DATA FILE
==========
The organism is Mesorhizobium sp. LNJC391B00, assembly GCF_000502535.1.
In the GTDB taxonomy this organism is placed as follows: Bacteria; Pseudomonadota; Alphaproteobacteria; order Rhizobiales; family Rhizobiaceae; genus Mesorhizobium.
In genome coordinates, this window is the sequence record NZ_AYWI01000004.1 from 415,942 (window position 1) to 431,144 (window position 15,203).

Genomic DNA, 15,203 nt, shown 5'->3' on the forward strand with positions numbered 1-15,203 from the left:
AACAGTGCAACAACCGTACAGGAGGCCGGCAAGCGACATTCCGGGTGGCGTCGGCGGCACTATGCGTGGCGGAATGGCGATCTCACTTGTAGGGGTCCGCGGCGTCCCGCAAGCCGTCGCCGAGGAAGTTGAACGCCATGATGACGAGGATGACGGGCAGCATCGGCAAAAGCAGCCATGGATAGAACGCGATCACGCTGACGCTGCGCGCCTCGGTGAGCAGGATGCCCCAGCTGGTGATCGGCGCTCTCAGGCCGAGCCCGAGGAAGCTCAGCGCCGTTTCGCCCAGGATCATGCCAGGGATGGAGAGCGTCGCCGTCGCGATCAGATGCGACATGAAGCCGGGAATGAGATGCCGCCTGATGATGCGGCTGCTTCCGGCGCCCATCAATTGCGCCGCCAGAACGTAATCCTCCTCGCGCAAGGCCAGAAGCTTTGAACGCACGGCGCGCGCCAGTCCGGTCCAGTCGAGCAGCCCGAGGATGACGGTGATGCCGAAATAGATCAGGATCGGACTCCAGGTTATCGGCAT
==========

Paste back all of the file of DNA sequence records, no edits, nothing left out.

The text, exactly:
The organism is Mesorhizobium sp. LNJC391B00, assembly GCF_000502535.1.
In the GTDB taxonomy this organism is placed as follows: Bacteria; Pseudomonadota; Alphaproteobacteria; order Rhizobiales; family Rhizobiaceae; genus Mesorhizobium.
In genome coordinates, this window is the sequence record NZ_AYWI01000004.1 from 415,942 (window position 1) to 431,144 (window position 15,203).

Genomic DNA, 15,203 nt, shown 5'->3' on the forward strand with positions numbered 1-15,203 from the left:
AACAGTGCAACAACCGTACAGGAGGCCGGCAAGCGACATTCCGGGTGGCGTCGGCGGCACTATGCGTGGCGGAATGGCGATCTCACTTGTAGGGGTCCGCGGCGTCCCGCAAGCCGTCGCCGAGGAAGTTGAACGCCATGATGACGAGGATGACGGGCAGCATCGGCAAAAGCAGCCATGGATAGAACGCGATCACGCTGACGCTGCGCGCCTCGGTGAGCAGGATGCCCCAGCTGGTGATCGGCGCTCTCAGGCCGAGCCCGAGGAAGCTCAGCGCCGTTTCGCCCAGGATCATGCCAGGGATGGAGAGCGTCGCCGTCGCGATCAGATGCGACATGAAGCCGGGAATGAGATGCCGCCTGATGATGCGGCTGCTTCCGGCGCCCATCAATTGCGCCGCCAGAACGTAATCCTCCTCGCGCAAGGCCAGAAGCTTTGAACGCACGGCGCGCGCCAGTCCGGTCCAGTCGAGCAGCCCGAGGATGACGGTGATGCCGAAATAGATCAGGATCGGACTCCAGGTTATCGGCAT